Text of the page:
Metacarpophalangeal joints

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The metacarpophalangeal joints (MCP joints) are condyloid synovial joints that articulate between the metacarpal bones and proximal phalanges of the hand.



The joints are formed by the articulation of the heads of the metacarpal bones with the bases of the proximal phalanges. Both bones have oval articular surfaces.

A fibrous capsule encloses each metacarpophalangeal joint. The synovial membrane lines the capsule of each joint, attaching to the margins of the articular surfaces.


The metacarpophalangeal joints are capable of a number of movements:

  • Flexion
  • Extension
  • Abduction
  • Adduction
  • Circumduction.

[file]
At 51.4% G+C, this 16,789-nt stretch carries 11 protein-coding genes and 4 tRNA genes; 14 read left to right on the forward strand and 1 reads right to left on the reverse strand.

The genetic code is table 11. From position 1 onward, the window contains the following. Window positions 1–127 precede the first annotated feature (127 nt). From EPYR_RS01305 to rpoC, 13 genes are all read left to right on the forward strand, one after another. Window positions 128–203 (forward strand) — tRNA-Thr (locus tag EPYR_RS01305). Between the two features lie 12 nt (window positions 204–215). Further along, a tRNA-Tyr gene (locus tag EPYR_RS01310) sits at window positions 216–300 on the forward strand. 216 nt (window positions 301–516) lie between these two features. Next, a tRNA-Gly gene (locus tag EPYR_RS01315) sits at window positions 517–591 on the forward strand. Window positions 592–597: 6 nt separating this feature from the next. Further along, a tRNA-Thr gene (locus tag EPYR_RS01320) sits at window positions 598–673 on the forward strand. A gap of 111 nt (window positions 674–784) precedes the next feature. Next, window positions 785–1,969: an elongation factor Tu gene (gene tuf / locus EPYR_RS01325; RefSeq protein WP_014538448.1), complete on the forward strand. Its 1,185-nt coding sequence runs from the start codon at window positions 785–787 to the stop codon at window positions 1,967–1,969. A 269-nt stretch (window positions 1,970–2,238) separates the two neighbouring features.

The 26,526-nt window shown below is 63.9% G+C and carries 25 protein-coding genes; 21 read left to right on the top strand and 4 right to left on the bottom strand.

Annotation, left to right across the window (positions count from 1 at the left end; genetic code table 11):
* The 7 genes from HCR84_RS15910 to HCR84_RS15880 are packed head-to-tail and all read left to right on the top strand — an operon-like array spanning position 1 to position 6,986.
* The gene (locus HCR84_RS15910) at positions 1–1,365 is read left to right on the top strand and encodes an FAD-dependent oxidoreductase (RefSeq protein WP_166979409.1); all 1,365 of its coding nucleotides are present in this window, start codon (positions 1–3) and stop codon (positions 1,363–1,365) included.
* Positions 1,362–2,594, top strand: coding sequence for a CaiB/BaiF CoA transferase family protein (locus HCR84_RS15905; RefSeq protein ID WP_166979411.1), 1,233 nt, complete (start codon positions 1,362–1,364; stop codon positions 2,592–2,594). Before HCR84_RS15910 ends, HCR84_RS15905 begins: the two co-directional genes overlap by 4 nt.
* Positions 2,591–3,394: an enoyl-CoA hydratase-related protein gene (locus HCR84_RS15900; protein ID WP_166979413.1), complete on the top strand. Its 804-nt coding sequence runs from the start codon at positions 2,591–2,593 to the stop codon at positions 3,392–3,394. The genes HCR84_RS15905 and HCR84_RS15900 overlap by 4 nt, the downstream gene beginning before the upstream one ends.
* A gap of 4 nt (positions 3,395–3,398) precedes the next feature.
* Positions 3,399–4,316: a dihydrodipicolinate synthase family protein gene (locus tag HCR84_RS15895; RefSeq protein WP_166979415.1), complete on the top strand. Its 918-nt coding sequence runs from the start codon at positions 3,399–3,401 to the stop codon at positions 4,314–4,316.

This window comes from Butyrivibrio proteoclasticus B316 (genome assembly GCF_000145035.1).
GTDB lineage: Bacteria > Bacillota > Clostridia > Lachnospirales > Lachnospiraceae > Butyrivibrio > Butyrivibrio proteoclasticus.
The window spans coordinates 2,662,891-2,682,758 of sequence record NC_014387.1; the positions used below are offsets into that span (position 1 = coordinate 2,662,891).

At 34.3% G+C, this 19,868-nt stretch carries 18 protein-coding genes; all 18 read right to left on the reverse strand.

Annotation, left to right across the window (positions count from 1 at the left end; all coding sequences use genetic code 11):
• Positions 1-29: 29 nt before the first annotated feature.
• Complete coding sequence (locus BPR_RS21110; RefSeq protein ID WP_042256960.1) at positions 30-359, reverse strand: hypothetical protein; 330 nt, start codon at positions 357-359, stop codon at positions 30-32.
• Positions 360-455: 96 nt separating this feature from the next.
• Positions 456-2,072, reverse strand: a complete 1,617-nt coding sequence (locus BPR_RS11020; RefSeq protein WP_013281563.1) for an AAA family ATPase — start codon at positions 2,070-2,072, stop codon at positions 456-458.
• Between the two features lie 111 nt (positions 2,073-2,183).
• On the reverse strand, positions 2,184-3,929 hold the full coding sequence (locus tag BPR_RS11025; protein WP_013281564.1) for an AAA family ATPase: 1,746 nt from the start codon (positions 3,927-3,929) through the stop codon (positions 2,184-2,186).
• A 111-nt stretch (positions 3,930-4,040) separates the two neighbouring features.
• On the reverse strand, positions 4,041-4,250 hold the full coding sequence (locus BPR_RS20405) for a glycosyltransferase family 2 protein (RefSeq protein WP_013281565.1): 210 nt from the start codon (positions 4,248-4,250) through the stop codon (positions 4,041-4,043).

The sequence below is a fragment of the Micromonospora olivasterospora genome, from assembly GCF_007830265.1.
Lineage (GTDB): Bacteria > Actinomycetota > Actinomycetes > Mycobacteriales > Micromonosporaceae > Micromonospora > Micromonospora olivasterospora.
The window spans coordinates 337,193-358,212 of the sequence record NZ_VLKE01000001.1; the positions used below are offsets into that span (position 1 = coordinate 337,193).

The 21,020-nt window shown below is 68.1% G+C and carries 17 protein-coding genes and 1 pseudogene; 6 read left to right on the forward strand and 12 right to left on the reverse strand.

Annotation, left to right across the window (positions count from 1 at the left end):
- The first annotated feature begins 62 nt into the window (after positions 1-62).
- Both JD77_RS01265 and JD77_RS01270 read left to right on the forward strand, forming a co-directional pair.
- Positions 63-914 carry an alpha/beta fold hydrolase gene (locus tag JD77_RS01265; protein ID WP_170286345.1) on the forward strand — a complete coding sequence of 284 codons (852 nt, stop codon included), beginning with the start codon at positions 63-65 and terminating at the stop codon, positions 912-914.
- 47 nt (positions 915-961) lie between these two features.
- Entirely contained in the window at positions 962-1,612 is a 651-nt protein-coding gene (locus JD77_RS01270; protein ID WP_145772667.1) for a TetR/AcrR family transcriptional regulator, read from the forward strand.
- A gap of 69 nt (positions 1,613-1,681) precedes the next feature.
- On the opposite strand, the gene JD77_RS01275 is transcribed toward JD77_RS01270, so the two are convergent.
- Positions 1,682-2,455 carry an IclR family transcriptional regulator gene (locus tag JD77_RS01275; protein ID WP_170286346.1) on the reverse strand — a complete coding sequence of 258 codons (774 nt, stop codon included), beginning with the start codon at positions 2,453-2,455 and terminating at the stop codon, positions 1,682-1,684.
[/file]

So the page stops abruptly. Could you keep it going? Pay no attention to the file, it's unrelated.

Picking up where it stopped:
Note that the thumb metacarpophalangeal joint is only capable of flexion and extension - adding to the evidence that the thumb metacarpal may be a modified phalanx.

Muscles acting at the joint






  • A triangular collateral ligament strengthens the joint capsule on each side
  • Palmar ligaments are thick plates, strongly attached to the proximal phalanx but only loosely attached to the metacarpal
  • Transverse metacarpal ligaments hold the heads of the index, middle, ring and little metacarpals together.

See also

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